Much to my surprise, my Professor praised my essay and asked if I would consider becoming an English major. She never thought that someone about to graduate would have put Literature off until the last minute. I just laughed and said that I would be graduating at the end of the month with a degree in Finance, so no, I would not become an English major.

However, she did write me a recommendation for graduate school!

My attitude didn’t change much towards writing; it was a necessary evil. I completed my graduate degree which required a massive cumulative paper and the relief I felt when it was completed was indescribable. My career before homeschooling required writing, but it was a sequential, rote style that wasn’t prized for its eloquence.

How has all this affected beliefs about homeschool writing?

Ideas About Homeschool Writing

Less is More.

This is my attitude towards most things, including writing. Homeschooling moms tend to stress about two subjects the most: math and writing.

This can backfire on us, because the more we lament about our children being behind or “never” writing, the more stress they feel around putting those fingers to the keyboard. Our goal should be to make writing seem natural and not like some special superpower.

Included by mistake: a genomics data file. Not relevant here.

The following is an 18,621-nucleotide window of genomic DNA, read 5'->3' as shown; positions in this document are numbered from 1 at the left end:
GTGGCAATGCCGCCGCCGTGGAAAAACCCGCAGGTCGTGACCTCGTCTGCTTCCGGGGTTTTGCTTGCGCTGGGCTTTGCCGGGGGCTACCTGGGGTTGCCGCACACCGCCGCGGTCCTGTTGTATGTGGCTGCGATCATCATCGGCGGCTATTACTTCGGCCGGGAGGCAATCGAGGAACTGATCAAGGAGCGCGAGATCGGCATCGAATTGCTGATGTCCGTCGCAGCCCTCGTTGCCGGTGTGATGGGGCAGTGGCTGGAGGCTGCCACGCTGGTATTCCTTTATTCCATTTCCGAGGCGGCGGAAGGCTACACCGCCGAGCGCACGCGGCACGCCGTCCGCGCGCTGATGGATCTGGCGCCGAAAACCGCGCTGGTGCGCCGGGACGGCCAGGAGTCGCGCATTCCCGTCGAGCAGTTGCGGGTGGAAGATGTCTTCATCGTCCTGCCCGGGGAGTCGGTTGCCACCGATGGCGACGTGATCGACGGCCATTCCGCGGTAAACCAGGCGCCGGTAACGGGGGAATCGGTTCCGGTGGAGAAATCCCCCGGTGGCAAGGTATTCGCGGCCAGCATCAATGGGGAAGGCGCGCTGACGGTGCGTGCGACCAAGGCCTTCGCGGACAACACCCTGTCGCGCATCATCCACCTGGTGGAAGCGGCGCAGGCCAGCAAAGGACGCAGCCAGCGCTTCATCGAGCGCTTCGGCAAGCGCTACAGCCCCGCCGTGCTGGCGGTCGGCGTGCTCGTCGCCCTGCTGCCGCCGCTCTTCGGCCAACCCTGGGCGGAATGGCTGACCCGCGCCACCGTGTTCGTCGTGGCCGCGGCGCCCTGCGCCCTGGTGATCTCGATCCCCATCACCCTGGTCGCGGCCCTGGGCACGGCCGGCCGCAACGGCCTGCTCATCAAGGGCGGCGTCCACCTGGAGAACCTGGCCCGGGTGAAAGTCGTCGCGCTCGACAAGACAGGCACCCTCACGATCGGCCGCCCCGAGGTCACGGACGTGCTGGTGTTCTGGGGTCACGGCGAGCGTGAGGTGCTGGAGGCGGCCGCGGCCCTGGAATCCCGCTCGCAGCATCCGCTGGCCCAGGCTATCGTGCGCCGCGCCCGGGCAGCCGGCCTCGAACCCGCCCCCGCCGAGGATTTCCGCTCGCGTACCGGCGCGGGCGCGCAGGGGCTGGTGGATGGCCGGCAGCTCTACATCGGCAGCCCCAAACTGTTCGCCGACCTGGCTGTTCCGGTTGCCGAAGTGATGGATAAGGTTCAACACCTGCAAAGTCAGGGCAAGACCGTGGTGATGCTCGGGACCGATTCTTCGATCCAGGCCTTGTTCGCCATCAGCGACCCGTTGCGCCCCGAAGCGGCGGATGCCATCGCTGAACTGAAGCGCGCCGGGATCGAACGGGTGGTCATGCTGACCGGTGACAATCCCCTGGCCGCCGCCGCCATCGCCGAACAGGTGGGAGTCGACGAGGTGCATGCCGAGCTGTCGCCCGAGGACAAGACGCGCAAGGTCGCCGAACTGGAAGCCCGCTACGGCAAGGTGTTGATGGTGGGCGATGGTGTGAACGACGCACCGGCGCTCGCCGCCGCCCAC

What We Haven’t Done

There are a few things I loathe when it comes to homeschool writing: book reports and required journaling. So those are not things I tend to ignore a bit : )

Book Reports-I confess, my children have never written a book report. Many people will give you endless reasons why you should require book reports, but I just don’t see that much value in them.

We’ll discuss a book as we read it together or they’ll come and tell me all about their latest title. By doing so they are doing the hard work of writing, which is composing thoughts, making connections, retelling ideas in a way the other person can understand.

Required Journals-I once talked with a mom who told me about her kindergartener having a journal they were required to write in every day. That seems like a lot to expect of a 5-year-old. Not only do they have to come up with an idea, they have to perform the physical act of writing while also trying to compose a sentence and spell.

Additionally, I believe a journal should never be required nor graded. If it is, it’s really not a journal, so let’s stop calling it that to try and make it seem more fun.